"We've also had interns come back from Vegas to work in Reno, in rural Nevada or elsewhere with the skills they developed there," Felten said.

Collaborative internships help Las Vegas families

An important component of the dietetic internship is a project to resolve or improve a nutrition problem. While some interns only create their projects on paper, UNLV dietetic interns placed with Extension’s nutrition program in Clark County have a chance to do more.
"When they are with us," Buffington said, "they have a good opportunity. Because we are in the community, they might actually get to implement their projects. We’re a great place for interns to try things out with supervision with someone who has had that experience."

The interns also have the opportunity to learn how public policy changes impact nutrition, as both Buffington and Lindsay are public health professionals.

Public health nutrition projects that UNLV interns with Extension have helped implement in southern Nevada include:

Every year, the UNLV interns with Extension join volunteers from UNLV’s Student and Nutrition Dietetic Association to receive training from Buffington and Lindsay on providing health and nutrition activities for Clark County families at Extension's Healthy Kids Festival and at other community events, such as Hoops for Hope, a basketball camp for underserved youth by Quiet Storm Foundation.

An intern helps a boy choose stalks of celery and place them in his reusable shopping bag.At Extension's Healthy Kids Festival during National Childhood Obesity Awareness Month, UNLV interns with Extension help children choose healthy foods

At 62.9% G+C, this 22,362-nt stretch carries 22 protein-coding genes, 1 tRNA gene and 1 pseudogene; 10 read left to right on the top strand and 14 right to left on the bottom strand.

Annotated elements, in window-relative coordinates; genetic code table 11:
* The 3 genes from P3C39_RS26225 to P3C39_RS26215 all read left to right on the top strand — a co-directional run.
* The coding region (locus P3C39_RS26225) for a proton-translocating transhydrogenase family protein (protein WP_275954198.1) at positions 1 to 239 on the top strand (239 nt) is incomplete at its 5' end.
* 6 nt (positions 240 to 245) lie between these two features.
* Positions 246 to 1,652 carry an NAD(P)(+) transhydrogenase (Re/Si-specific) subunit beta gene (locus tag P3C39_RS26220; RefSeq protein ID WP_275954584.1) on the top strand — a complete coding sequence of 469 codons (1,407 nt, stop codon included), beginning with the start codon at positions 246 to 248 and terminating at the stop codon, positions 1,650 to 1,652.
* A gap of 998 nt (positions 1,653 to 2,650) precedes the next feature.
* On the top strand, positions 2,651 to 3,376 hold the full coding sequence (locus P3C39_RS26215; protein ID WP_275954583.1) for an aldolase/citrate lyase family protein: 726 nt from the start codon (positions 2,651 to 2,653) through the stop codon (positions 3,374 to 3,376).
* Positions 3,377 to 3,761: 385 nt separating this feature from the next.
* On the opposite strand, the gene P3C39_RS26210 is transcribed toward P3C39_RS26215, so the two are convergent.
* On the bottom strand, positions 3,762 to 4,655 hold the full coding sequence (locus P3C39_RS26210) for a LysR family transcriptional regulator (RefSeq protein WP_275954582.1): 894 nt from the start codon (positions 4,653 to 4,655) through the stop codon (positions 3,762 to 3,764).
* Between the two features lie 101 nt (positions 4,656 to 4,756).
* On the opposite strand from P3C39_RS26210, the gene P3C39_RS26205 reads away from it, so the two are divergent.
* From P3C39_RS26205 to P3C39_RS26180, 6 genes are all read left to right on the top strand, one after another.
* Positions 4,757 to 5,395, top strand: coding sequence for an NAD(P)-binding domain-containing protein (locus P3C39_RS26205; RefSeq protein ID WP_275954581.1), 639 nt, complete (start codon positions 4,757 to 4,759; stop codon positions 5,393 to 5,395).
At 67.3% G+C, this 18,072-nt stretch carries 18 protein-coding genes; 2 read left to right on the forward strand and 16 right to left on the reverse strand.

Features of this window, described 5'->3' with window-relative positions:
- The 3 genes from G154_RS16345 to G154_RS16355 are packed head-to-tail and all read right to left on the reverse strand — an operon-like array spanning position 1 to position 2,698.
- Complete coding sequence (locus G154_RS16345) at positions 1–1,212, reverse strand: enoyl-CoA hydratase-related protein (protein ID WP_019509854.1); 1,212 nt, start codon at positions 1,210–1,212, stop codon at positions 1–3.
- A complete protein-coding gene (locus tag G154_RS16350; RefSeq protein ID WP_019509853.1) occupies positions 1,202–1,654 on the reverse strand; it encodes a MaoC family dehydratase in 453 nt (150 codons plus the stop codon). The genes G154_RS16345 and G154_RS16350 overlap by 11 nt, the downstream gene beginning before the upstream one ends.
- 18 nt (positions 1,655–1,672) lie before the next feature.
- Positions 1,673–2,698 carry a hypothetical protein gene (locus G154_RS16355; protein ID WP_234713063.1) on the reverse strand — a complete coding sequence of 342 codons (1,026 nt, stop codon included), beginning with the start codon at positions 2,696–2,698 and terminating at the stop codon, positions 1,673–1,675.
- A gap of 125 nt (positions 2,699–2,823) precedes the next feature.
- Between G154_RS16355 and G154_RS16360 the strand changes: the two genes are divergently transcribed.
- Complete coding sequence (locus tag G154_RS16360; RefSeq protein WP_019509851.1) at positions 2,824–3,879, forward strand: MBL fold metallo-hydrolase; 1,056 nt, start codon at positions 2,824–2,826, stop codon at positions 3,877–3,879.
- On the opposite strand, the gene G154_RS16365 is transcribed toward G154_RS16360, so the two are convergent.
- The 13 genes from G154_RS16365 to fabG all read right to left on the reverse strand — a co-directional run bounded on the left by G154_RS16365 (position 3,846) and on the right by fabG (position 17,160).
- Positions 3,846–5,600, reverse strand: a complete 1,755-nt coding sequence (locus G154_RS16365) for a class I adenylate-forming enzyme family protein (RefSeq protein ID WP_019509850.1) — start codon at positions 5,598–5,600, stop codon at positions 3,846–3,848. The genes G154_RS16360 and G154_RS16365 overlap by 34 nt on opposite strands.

An intern takes a girl's measurements.and help families learn about Body Mass Index (BMI), healthy eating and physical activity. Photos courtesy of Aurora Buffington and Anne Lindsay.
In a brightly lit gymnasium, kids wearing Hoops for Hope shirts arrange foods on a board by their healthiness, with healthy foods going in the 'Go' category, unhealthy foods going in the 'Whoa' category and in between foods going in the 'Slow' category.At Hoops for Hope, campers meet with experts, including from Extension, to learn about nutrition, health, fitness and more. Photo courtesy of Quiet Storm Foundation.

In providing the activities, the future nutrition professionals practice the nutrition and health communication skills they need to succeed, while expanding the activities Extension provides to the Clark County community. 

"It’s mutually beneficial because we want their interest and expertise, and they’re required to fulfill hours requirements," Buffington said. "Working the festival helps them get experience tying their knowledge to communicating with and educating parents. In so doing, they help Las Vegan families live healthier lives."

Serving together

"Our partnerships with UNLV don’t end at our internships," Buffington said. "Annie and I serve on multiple committees, departments and schools at UNLV."